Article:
Samooha, a startup developing a “cross-cloud” data collaboration platform, today announced that it raised $12.5 million in a funding tranche backed by Altimeter Capital and Snowflake Ventures, among others. CEO Kamakshi Sivaramakrishnan says that the cash infusion — Samooha’s first — will be put toward product development and hiring; the plan is to grow the startup’s team from 14 developers to roughly 20 by the end of the year.
So, you might be wondering, what exactly does Samooha do? In brief, the platform lets businesses securely share, collaborate on and gain insights from their and their partners’ data, regardless of the underlying cloud and data stack.
It’s not a new concept. “Data clean rooms” have been around for a while, pitched both by tech giants and startups as the ideal solution for sharing sensitive data across computing environments. Just a few years ago, Harbr raised $38.5 million for its tech to help enterprises securely exchange and share big data troves. InfoSum and Decentriq also offer secure data-sharing tools, while Amazon Web Services recently launched a new data clean room product — called Clean Rooms, appropriately — aimed at organizations that regularly share data with outside partners.
To the extent Samooha’s differentiated, it leans heavily on the Snowflake ecosystem — which isn’t exactly surprising given Snowflake’s involvement in the startup’s fundraising. A native app on Snowflake, Samooha provides a no-code UI customers can use to access and build clean room apps. The underlying trust boundary of Snowflake’s native apps framework provides the secure computation environment, Sivaramakrishnan explained in an interview with TechCrunch, while eliminating the need for any data migration.
“Security guarantees are enforced both technically via cryptographic multi-party computation technologies and with user-defined policies like approved query templates. This powers fast and secure analysis on joint data in the clean room,” she added. “Think of a very intuitive collaboration product experience like Slack where you are not simply communicating with co-workers in a channel but are actually learning, sharing and collaborating around data owned by you and your partner by running analytics workloads without moving and securing data in that channel or room.”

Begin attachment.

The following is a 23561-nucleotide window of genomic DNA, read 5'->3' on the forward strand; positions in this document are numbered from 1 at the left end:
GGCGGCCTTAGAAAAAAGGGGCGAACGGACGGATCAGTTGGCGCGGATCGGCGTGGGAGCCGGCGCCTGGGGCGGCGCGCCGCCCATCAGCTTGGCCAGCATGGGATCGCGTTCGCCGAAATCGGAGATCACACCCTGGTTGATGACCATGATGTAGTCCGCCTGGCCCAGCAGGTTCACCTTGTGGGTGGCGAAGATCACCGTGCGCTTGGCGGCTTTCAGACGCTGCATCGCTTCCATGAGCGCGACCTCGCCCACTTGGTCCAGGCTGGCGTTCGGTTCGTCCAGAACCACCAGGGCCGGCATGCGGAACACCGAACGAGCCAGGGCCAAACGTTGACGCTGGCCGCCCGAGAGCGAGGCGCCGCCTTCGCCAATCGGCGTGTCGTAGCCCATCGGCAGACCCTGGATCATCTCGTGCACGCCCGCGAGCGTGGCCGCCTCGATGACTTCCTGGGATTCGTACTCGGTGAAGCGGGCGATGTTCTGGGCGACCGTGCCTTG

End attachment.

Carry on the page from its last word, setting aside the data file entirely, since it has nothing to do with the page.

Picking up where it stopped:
Samooha intends to go after verticals it believes might be especially underserved, like healthcare, financial services, advertising, retail and entertainment. Media in particular could prove to be lucrative; Gartner predicts that by 2023, 80% of advertisers with media budgets of $1 billion or more will use data clean rooms.
Sivaramakrishnan claims that Samooha already has Fortune 500 customers, although she wouldn’t name names. The sales pitch was made easier by the pandemic, she says, because it shone light on the need for data collaboration in a safe, secure fashion across industries.
It probably depends on the industry — an August 2022 survey by Habu found that over half of marketing professionals have never used a data clean room. But Samooha’s early traction suggests that there’s some truth to Sivaramakrishnan’s claims.
“Broadly speaking, leveraging customer, consumer and enterprise data is a fact of life for any industry and use case. But most businesses have an incomplete view of customer and consumer data,” Sivaramakrishnan said. “The pandemic shone light on the need for data collaboration in a safe, secure fashion across multiple industries, be that healthcare, manufacturing, supply chain and logistics, and more . . . Our technology and product approach, coupled with the commercial model, gives us conviction that we are uniquely solving for a critical enterprise data function and hence, has the potential to withstand headwinds.”